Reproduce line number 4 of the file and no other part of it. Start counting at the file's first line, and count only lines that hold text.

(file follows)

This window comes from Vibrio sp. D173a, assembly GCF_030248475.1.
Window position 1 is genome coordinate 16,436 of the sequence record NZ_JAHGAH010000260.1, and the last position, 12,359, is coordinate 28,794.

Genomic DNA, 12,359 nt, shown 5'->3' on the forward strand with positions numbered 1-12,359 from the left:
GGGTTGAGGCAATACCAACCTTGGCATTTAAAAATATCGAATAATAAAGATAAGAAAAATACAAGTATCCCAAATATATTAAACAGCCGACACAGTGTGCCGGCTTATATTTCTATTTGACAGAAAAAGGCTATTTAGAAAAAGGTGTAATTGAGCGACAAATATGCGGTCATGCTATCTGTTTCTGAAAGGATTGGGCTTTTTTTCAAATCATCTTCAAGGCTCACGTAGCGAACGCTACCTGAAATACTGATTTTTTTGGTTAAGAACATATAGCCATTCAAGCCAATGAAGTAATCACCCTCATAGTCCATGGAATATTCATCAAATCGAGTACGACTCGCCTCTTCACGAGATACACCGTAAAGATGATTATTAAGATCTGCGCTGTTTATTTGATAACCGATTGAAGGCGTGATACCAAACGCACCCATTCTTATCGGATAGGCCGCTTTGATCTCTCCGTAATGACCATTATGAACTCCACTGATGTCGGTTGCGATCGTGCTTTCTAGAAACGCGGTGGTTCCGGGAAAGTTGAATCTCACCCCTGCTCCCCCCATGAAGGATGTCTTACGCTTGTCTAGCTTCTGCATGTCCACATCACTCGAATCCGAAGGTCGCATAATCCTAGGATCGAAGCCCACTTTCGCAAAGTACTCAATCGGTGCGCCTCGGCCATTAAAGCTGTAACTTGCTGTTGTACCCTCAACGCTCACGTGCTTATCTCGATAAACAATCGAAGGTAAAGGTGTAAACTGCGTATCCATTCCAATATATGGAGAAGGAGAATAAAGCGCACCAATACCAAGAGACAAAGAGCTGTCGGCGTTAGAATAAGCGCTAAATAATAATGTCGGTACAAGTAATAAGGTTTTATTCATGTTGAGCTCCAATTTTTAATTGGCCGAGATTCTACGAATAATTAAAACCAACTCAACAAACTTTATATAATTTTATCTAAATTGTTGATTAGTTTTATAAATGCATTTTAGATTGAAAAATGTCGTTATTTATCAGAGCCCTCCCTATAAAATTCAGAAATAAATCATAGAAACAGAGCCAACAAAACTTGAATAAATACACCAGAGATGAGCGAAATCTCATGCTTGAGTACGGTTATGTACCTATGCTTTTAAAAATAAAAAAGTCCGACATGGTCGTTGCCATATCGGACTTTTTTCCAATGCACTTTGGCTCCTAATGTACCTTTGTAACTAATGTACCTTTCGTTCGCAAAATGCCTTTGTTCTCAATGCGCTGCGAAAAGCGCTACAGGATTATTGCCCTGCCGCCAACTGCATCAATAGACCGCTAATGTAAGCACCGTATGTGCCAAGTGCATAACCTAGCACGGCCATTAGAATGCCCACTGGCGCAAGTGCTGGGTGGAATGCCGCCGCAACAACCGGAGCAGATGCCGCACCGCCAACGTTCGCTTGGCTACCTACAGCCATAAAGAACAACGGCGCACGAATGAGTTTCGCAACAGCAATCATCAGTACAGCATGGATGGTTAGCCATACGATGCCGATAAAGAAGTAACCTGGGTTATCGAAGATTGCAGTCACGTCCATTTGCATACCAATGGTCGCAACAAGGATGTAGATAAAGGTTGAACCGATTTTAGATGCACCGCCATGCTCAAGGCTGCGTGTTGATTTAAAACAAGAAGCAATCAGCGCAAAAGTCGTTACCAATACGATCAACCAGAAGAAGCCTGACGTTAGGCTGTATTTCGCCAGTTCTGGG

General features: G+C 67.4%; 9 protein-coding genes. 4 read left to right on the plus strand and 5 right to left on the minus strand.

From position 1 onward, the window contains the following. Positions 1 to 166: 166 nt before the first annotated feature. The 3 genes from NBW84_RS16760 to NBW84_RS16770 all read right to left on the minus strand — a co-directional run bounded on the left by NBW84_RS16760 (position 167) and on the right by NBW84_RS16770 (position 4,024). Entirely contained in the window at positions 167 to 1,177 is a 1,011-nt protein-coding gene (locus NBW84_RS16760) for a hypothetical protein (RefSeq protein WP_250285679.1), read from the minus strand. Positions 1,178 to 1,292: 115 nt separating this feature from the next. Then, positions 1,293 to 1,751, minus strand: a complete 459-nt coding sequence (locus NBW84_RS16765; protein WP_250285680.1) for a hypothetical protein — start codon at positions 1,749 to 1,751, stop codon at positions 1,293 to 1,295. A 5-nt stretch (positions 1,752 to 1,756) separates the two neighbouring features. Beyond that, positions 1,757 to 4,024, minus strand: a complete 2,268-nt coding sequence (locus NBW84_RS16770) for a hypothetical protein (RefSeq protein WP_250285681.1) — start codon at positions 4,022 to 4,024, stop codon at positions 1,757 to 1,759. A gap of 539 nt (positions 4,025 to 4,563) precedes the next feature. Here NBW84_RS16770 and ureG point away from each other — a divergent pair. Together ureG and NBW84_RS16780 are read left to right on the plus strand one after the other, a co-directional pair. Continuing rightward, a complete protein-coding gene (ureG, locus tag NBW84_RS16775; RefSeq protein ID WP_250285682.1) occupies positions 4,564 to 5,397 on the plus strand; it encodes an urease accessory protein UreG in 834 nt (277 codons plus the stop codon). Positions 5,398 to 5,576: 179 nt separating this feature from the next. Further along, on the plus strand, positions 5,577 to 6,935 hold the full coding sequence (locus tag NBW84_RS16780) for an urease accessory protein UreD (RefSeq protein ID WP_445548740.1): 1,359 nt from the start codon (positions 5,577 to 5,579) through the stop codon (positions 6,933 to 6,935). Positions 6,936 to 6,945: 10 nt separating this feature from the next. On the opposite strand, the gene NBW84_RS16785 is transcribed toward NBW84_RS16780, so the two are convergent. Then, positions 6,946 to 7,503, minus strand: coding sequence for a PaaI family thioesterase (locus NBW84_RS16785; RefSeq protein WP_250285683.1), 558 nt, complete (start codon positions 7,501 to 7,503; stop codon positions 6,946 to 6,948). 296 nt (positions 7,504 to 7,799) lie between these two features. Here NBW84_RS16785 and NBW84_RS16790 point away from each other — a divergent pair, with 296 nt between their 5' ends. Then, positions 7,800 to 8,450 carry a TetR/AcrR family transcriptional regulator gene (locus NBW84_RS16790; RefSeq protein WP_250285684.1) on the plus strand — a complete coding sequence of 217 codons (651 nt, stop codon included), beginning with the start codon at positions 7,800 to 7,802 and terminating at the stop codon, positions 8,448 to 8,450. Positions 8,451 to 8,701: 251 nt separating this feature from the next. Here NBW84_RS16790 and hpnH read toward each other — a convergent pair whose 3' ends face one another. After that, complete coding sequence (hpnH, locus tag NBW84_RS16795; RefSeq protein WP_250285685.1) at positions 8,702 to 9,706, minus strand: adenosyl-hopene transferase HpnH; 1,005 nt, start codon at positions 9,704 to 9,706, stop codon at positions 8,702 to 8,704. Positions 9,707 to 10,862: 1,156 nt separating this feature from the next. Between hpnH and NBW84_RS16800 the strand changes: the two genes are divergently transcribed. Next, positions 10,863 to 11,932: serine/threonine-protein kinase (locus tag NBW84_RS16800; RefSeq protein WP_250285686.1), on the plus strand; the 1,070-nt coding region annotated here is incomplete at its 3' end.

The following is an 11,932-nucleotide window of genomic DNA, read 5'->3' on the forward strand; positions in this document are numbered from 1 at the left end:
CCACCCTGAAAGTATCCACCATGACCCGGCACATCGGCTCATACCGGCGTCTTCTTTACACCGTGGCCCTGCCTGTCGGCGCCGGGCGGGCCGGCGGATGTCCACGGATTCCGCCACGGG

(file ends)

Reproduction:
GGGTTGAGGCAATACCAACCTTGGCATTTAAAAATATCGAATAATAAAGATAAGAAAAATACAAGTATCCCAAATATATTAAACAGCCGACACAGTGTGCCGGCTTATATTTCTATTTGACAGAAAAAGGCTATTTAGAAAAAGGTGTAATTGAGCGACAAATATGCGGTCATGCTATCTGTTTCTGAAAGGATTGGGCTTTTTTTCAAATCATCTTCAAGGCTCACGTAGCGAACGCTACCTGAAATACTGATTTTTTTGGTTAAGAACATATAGCCATTCAAGCCAATGAAGTAATCACCCTCATAGTCCATGGAATATTCATCAAATCGAGTACGACTCGCCTCTTCACGAGATACACCGTAAAGATGATTATTAAGATCTGCGCTGTTTATTTGATAACCGATTGAAGGCGTGATACCAAACGCACCCATTCTTATCGGATAGGCCGCTTTGATCTCTCCGTAATGACCATTATGAACTCCACTGATGTCGGTTGCGATCGTGCTTTCTAGAAACGCGGTGGTTCCGGGAAAGTTGAATCTCACCCCTGCTCCCCCCATGAAGGATGTCTTACGCTTGTCTAGCTTCTGCATGTCCACATCACTCGAATCCGAAGGTCGCATAATCCTAGGATCGAAGCCCACTTTCGCAAAGTACTCAATCGGTGCGCCTCGGCCATTAAAGCTGTAACTTGCTGTTGTACCCTCAACGCTCACGTGCTTATCTCGATAAACAATCGAAGGTAAAGGTGTAAACTGCGTATCCATTCCAATATATGGAGAAGGAGAATAAAGCGCACCAATACCAAGAGACAAAGAGCTGTCGGCGTTAGAATAAGCGCTAAATAATAATGTCGGTACAAGTAATAAGGTTTTATTCATGTTGAGCTCCAATTTTTAATTGGCCGAGATTCTACGAATAATTAAAACCAACTCAACAAACTTTATATAATTTTATCTAAATTGTTGATTAGTTTTATAAATGCATTTTAGATTGAAAAATGTCGTTATTTATCAGAGCCCTCCCTATAAAATTCAGAAATAAATCATAGAAACAGAGCCAACAAAACTTGAATAAATACACCAGAGATGAGCGAAATCTCATGCTTGAGTACGGTTATGTACCTATGCTTTTAAAAATAAAAAAGTCCGACATGGTCGTTGCCATATCGGACTTTTTTCCAATGCACTTTGGCTCCTAATGTACCTTTGTAACTAATGTACCTTTCGTTCGCAAAATGCCTTTGTTCTCAATGCGCTGCGAAAAGCGCTACAGGATTATTGCCCTGCCGCCAACTGCATCAATAGACCGCTAATGTAAGCACCGTATGTGCCAAGTGCATAACCTAGCACGGCCATTAGAATGCCCACTGGCGCAAGTGCTGGGTGGAATGCCGCCGCAACAACCGGAGCAGATGCCGCACCGCCAACGTTCGCTTGGCTACCTACAGCCATAAAGAACAACGGCGCACGAATGAGTTTCGCAACAGCAATCATCAGTACAGCATGGATGGTTAGCCATACGATGCCGATAAAGAAGTAACCTGGGTTATCGAAGATTGCAGTCACGTCCATTTGCATACCAATGGTCGCAACAAGGATGTAGATAAAGGTTGAACCGATTTTAGATGCACCGCCATGCTCAAGGCTGCGTGTTGATTTAAAACAAGAAGCAATCAGCGCAAAAGTCGTTACCAATACGATCAACCAGAAGAAGCCTGACGTTAGGCTGTATTTCGCCAGTTCTGGG